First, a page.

COFACE brings voice of family carers to European discussions on long-term care

The second Flagship Conference is taking place during a very crucial time: European leaders are preparing the next EU legislature following the European elections results, negotiating, nominating and electing the future European Commission and filling in EU top jobs. All this is taking place against the backdrop of growing popular mobilisation for greater social justice and democracy, stopping and reversing an environmental crisis and securing the future for the next generations. As a member of Social Platform, a grouping of civil society organisations active in the social sector, COFACE Families Europe took a leading role with AGE Platform Europe and Eurocarers in facilitating discussions on long-term care including the role of family carers.

The workshop started with the projection of the dance film ‘Yours, my love’, based on the Ulla Tikkanen’s PhD thesis. Both the thesis and the movie are about experience and feelings of family carers and persons in need of care, in the last stages of life. After the movie, participants could exchange views with the movie director, Tiina Lindfors. They agreed on the fact that art is a powerful means to reach in the general public as it touches their emotions and triggers empathy. Music and dance are universal languages, thus the movie could be used to start a reflection on long-term care around Europe. The second part of the workshop explored the status quo on long-term care in Europe and the potential for future actions.
Here are the key messages emerging from the workshop.

Long-term care and the High-Level Conference on the Economy of Well-being
COFACE Families Europe – AGE Platform Europe – Eurocarers

Key message

People struggle to access quality long-term care services. Moreover, informal carers are providing 80% of care most times without support and care workers face very difficult working conditions.
Universal access to quality long-term care is essential to ensure the wellbeing of citizens across the lifecourse. Increasing care needs driven by ageing and declining availability of informal care make it a major challenge. The EU and member states need to adress it urgently.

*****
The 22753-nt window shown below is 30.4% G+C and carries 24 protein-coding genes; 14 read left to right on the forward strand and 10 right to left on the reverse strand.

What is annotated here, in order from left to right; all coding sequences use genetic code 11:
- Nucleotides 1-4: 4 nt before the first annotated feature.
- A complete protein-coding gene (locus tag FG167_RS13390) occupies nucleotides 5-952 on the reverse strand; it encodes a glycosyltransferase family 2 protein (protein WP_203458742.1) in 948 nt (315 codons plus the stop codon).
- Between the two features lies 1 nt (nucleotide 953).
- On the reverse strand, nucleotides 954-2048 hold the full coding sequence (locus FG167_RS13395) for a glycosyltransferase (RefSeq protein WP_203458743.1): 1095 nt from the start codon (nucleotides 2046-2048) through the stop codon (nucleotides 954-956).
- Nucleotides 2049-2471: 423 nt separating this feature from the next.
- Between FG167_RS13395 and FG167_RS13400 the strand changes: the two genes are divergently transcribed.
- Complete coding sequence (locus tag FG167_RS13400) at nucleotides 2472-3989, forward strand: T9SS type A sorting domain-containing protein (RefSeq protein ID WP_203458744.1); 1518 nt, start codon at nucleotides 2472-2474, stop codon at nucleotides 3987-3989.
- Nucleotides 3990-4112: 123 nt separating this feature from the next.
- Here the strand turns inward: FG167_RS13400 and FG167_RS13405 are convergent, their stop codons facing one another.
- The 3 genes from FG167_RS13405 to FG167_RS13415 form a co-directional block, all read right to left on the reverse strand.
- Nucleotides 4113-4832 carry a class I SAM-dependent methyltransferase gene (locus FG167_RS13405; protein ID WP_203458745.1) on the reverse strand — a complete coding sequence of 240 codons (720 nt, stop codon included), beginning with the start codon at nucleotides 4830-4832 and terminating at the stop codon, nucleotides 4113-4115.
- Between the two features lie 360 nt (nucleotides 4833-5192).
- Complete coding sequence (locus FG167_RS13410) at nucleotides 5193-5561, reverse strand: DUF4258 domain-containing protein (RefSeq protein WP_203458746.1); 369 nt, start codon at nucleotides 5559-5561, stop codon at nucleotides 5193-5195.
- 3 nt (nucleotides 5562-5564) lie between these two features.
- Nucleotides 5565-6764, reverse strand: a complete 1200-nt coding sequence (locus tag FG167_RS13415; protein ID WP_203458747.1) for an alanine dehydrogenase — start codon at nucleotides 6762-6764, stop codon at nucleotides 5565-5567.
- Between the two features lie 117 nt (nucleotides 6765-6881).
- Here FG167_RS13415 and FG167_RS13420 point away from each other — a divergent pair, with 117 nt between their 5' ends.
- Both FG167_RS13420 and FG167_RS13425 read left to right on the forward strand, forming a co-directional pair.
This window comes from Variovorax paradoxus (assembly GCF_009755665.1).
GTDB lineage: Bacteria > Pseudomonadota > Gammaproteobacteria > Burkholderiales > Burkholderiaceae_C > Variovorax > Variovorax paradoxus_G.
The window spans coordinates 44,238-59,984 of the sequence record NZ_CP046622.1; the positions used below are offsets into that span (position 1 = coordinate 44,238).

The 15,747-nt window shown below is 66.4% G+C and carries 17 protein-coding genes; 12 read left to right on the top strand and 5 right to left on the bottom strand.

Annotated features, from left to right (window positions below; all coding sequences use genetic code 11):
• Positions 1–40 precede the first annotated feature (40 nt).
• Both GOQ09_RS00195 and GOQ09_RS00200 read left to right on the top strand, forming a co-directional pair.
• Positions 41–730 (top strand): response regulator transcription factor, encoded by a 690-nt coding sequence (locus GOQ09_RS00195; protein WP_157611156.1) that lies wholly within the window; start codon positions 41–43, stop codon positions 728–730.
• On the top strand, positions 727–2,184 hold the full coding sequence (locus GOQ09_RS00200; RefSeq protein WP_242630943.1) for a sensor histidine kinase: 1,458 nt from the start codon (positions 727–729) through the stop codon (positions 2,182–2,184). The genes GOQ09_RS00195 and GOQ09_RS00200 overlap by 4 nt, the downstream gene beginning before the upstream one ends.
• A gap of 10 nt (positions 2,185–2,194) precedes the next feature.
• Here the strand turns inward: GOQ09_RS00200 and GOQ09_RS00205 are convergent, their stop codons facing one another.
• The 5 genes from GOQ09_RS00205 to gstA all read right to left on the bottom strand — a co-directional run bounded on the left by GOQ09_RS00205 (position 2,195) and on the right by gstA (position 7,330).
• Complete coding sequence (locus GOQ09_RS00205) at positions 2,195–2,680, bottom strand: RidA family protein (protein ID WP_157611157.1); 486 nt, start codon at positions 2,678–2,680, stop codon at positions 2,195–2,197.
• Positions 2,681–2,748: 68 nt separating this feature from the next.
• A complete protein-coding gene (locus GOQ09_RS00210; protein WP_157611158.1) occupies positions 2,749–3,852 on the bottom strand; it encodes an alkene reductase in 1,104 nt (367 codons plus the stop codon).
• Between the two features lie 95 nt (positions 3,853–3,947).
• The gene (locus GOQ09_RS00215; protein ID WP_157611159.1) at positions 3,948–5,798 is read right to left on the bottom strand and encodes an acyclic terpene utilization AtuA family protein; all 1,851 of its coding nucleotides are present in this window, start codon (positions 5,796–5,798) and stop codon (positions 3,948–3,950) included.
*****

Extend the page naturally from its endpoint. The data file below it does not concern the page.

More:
Full recommendations

Caring is essential in every person’s life and long-term care is a part of it. Putting wellbeing at the centre of economic action is not only an ethical mandate but also a democratic one. EU’s legitimacy will increase if people feel that European economy is at the service of society.

Nowadays people struggle to access quality services, while informal carers are providing the 80% care, with small recognition and support. The formal care sector is unattractive, also due to the fact that it is not valued by society and professionals face difficult working conditions.
Women are the majority of the recipients, informal carers and professionals. Due to demographic change care needs will increase, while the number of informal carers will shrink.

It is therefore a political and democratic urgency to put wellbeing at the core of the EU action and in particular in long-term care.

Valuing care activities and promoting quality care is fundamental to the wellbeing of people and to address the gender gap. Safety and trust should be the basis for dignified caring relations. We need self-determination, right to choice and respect of human rights of the persons in need of care, recognition, social protection, right to choice and work-life balance for family carers, and fair working conditions in the formal care sector.

Funding of the sector is another fundamental issue, there is need to increase the overall funding and prioritise funding in ways that ensure high quality of services and self-determination of the persons in need of care.

Possible EU actions include:

  • An European Strategy on long-term care with an holistic, life-cycle approach.
  • Creating programmes to encourage Member States to invest in the carers’ human capital, skills, training and peer support.
  • Creating an European platform of good practices on long-term care.
  • Research in the field and data collection on services and quality of life of persons in need of care and informal carers.
  • Using structural funds to innovate the long-term care provision.
  • Ensuring stable, systematic and meaningful civil dialogue in the long-term care area at all levels.


Additional information:


For more information, contact Irene Bertana ibertana@coface-eu.org

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